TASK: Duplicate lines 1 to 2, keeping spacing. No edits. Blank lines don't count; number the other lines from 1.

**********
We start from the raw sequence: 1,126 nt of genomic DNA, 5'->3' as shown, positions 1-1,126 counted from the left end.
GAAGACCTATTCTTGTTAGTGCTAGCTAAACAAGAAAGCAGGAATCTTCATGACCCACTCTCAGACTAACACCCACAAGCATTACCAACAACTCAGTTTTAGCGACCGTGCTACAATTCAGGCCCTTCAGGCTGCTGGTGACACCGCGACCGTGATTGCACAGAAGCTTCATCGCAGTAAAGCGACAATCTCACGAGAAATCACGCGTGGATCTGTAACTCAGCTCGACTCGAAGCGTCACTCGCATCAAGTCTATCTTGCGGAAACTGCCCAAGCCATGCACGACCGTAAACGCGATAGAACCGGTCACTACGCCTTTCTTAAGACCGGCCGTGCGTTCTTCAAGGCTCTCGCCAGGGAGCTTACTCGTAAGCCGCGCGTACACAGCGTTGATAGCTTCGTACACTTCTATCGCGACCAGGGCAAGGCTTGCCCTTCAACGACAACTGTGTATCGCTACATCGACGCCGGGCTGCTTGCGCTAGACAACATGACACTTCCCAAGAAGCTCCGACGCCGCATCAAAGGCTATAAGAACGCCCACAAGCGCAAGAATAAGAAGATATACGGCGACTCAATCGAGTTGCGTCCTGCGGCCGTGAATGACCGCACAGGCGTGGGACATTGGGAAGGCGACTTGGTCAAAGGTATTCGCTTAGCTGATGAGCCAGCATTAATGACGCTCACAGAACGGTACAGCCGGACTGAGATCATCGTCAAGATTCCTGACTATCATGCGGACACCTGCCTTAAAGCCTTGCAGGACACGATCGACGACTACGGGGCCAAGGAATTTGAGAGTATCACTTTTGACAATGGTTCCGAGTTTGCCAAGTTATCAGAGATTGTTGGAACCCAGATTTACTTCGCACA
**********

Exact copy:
We start from the raw sequence: 1,126 nt of genomic DNA, 5'->3' as shown, positions 1-1,126 counted from the left end.
GAAGACCTATTCTTGTTAGTGCTAGCTAAACAAGAAAGCAGGAATCTTCATGACCCACTCTCAGACTAACACCCACAAGCATTACCAACAACTCAGTTTTAGCGACCGTGCTACAATTCAGGCCCTTCAGGCTGCTGGTGACACCGCGACCGTGATTGCACAGAAGCTTCATCGCAGTAAAGCGACAATCTCACGAGAAATCACGCGTGGATCTGTAACTCAGCTCGACTCGAAGCGTCACTCGCATCAAGTCTATCTTGCGGAAACTGCCCAAGCCATGCACGACCGTAAACGCGATAGAACCGGTCACTACGCCTTTCTTAAGACCGGCCGTGCGTTCTTCAAGGCTCTCGCCAGGGAGCTTACTCGTAAGCCGCGCGTACACAGCGTTGATAGCTTCGTACACTTCTATCGCGACCAGGGCAAGGCTTGCCCTTCAACGACAACTGTGTATCGCTACATCGACGCCGGGCTGCTTGCGCTAGACAACATGACACTTCCCAAGAAGCTCCGACGCCGCATCAAAGGCTATAAGAACGCCCACAAGCGCAAGAATAAGAAGATATACGGCGACTCAATCGAGTTGCGTCCTGCGGCCGTGAATGACCGCACAGGCGTGGGACATTGGGAAGGCGACTTGGTCAAAGGTATTCGCTTAGCTGATGAGCCAGCATTAATGACGCTCACAGAACGGTACAGCCGGACTGAGATCATCGTCAAGATTCCTGACTATCATGCGGACACCTGCCTTAAAGCCTTGCAGGACACGATCGACGACTACGGGGCCAAGGAATTTGAGAGTATCACTTTTGACAATGGTTCCGAGTTTGCCAAGTTATCAGAGATTGTTGGAACCCAGATTTACTTCGCACA